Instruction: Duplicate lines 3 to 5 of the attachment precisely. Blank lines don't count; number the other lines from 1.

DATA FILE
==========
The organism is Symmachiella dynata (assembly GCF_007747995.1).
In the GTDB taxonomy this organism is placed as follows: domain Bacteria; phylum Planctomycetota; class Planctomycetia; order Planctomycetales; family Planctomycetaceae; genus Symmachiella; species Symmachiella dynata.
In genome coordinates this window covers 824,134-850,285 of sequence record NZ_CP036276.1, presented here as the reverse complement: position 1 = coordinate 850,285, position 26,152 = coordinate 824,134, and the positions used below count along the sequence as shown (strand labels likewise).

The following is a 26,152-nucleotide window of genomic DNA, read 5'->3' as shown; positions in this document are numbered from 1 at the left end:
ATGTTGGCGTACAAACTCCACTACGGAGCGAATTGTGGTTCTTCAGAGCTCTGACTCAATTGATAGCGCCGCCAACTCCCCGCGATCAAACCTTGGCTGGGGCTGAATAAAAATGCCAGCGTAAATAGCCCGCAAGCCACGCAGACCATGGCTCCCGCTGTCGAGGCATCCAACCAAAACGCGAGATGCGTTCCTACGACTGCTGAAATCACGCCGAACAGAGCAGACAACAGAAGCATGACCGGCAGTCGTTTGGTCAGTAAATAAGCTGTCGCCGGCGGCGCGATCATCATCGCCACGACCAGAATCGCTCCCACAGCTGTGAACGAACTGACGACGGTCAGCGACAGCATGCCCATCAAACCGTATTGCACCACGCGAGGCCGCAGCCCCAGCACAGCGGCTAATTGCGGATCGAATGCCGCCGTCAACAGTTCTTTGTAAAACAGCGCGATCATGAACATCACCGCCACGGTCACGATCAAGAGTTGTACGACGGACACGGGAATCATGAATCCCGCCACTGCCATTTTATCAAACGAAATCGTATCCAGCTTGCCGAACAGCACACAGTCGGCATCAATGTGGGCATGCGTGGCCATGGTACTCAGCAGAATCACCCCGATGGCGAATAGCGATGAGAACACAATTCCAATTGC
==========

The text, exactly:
In genome coordinates this window covers 824,134-850,285 of sequence record NZ_CP036276.1, presented here as the reverse complement: position 1 = coordinate 850,285, position 26,152 = coordinate 824,134, and the positions used below count along the sequence as shown (strand labels likewise).

The following is a 26,152-nucleotide window of genomic DNA, read 5'->3' as shown; positions in this document are numbered from 1 at the left end:
ATGTTGGCGTACAAACTCCACTACGGAGCGAATTGTGGTTCTTCAGAGCTCTGACTCAATTGATAGCGCCGCCAACTCCCCGCGATCAAACCTTGGCTGGGGCTGAATAAAAATGCCAGCGTAAATAGCCCGCAAGCCACGCAGACCATGGCTCCCGCTGTCGAGGCATCCAACCAAAACGCGAGATGCGTTCCTACGACTGCTGAAATCACGCCGAACAGAGCAGACAACAGAAGCATGACCGGCAGTCGTTTGGTCAGTAAATAAGCTGTCGCCGGCGGCGCGATCATCATCGCCACGACCAGAATCGCTCCCACAGCTGTGAACGAACTGACGACGGTCAGCGACAGCATGCCCATCAAACCGTATTGCACCACGCGAGGCCGCAGCCCCAGCACAGCGGCTAATTGCGGATCGAATGCCGCCGTCAACAGTTCTTTGTAAAACAGCGCGATCATGAACATCACCGCCACGGTCACGATCAAGAGTTGTACGACGGACACGGGAATCATGAATCCCGCCACTGCCATTTTATCAAACGAAATCGTATCCAGCTTGCCGAACAGCACACAGTCGGCATCAATGTGGGCATGCGTGGCCATGGTACTCAGCAGAATCACCCCGATGGCGAATAGCGATGAGAACACAATTCCAATTGC